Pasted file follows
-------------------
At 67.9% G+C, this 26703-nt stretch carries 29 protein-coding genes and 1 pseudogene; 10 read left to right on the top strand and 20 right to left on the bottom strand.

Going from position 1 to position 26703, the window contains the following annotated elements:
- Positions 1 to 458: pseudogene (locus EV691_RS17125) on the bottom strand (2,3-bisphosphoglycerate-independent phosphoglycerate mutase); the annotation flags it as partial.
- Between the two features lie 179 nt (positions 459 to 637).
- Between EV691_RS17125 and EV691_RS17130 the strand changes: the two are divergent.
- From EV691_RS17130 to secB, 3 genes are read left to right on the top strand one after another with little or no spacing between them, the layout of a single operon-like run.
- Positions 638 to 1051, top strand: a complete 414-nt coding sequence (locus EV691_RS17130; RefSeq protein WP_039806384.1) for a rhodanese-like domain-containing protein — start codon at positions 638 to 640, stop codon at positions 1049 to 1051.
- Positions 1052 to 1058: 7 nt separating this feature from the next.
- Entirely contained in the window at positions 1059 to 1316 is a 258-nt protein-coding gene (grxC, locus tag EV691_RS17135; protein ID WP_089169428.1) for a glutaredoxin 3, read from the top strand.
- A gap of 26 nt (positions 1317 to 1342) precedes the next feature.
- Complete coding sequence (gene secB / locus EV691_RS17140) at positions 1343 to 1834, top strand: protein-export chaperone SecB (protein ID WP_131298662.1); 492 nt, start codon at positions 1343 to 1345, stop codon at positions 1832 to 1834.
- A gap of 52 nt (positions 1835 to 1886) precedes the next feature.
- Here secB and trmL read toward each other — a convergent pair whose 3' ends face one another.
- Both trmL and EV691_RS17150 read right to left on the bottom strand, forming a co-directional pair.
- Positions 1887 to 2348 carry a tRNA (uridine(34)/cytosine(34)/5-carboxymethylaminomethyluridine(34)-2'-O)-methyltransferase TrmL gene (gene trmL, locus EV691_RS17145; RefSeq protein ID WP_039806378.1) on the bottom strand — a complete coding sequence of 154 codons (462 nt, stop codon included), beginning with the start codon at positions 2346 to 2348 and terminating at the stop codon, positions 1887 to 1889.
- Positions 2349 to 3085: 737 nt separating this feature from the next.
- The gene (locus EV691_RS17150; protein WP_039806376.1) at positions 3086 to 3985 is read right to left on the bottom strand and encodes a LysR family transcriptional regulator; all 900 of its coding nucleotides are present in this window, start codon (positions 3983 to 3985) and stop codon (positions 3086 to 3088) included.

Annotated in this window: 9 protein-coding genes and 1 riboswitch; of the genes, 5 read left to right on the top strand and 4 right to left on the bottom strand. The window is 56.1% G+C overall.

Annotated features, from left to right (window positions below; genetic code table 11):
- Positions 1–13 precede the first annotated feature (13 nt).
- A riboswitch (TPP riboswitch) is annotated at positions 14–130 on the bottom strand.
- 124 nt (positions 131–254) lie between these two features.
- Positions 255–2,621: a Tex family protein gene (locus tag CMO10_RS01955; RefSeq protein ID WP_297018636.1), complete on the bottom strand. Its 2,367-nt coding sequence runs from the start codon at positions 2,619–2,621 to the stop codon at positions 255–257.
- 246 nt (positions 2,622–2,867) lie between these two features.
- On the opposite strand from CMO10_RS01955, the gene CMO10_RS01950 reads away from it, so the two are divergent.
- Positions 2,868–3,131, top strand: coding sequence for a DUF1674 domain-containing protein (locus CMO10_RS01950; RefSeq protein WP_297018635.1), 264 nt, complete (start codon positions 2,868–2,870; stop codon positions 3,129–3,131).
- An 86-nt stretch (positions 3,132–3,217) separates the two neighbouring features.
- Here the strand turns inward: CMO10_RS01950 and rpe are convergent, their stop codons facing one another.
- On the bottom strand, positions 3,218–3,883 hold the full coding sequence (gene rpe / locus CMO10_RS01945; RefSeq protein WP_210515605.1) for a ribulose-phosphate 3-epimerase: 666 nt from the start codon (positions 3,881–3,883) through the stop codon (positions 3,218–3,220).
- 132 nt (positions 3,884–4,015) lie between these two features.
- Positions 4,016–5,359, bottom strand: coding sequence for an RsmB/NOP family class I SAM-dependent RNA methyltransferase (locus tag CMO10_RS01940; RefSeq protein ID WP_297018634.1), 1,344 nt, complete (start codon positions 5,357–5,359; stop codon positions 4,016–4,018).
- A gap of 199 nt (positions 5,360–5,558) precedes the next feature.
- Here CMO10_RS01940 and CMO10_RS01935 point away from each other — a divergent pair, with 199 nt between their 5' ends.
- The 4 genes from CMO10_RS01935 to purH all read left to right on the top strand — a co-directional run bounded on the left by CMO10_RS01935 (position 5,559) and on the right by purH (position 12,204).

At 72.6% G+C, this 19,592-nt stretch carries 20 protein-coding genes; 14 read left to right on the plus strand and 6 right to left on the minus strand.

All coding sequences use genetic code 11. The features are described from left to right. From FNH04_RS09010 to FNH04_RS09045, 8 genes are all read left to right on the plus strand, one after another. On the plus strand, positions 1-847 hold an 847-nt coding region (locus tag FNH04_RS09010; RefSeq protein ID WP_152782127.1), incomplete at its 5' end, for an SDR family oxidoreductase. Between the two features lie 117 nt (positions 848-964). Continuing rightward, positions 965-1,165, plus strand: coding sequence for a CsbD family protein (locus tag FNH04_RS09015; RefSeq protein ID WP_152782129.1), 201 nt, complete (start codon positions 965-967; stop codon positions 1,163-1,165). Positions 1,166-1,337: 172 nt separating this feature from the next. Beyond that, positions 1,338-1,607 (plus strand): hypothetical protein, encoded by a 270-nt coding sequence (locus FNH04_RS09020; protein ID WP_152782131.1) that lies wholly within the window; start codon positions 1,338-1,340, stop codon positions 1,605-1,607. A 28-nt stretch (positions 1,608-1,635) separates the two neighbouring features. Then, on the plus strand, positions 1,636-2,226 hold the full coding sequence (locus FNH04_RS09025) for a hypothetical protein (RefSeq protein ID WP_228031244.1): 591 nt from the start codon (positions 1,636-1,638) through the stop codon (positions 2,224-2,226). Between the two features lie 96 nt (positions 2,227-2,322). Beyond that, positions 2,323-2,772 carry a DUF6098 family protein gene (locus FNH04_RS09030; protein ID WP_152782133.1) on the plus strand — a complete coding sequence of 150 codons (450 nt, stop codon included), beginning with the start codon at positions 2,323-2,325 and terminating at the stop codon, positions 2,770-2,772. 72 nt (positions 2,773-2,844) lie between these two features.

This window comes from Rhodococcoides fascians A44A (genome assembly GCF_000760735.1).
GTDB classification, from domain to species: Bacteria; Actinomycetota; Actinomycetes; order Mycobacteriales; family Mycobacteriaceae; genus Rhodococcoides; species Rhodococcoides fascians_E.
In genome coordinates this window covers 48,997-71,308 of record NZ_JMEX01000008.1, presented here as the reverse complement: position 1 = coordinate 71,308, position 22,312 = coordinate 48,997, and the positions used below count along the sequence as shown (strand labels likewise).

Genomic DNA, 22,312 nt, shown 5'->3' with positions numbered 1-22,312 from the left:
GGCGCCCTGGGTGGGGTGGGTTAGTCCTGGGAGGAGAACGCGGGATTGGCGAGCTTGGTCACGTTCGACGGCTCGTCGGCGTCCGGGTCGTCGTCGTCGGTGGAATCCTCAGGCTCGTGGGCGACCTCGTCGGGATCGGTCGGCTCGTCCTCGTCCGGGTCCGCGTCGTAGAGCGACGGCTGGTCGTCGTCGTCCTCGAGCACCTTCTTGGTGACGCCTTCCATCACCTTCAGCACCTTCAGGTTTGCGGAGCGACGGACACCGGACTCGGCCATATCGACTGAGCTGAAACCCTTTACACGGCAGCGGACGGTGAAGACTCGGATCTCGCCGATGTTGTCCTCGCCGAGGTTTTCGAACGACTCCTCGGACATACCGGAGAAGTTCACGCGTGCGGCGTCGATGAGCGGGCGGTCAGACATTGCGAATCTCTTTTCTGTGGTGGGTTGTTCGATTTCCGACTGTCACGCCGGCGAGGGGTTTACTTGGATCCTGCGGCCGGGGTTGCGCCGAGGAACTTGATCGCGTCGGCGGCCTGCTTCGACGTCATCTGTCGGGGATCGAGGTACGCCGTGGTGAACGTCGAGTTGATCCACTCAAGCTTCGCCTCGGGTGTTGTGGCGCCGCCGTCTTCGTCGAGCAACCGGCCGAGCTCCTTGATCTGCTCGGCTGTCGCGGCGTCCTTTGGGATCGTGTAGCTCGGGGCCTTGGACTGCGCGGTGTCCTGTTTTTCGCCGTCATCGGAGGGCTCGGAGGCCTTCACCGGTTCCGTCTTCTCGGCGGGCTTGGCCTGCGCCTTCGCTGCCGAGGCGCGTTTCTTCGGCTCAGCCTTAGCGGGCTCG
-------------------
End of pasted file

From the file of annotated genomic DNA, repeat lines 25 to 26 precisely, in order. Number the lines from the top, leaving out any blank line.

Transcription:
- On the opposite strand from CMO10_RS01955, the gene CMO10_RS01950 reads away from it, so the two are divergent.
- Positions 2,868–3,131, top strand: coding sequence for a DUF1674 domain-containing protein (locus CMO10_RS01950; RefSeq protein WP_297018635.1), 264 nt, complete (start codon positions 2,868–2,870; stop codon positions 3,129–3,131).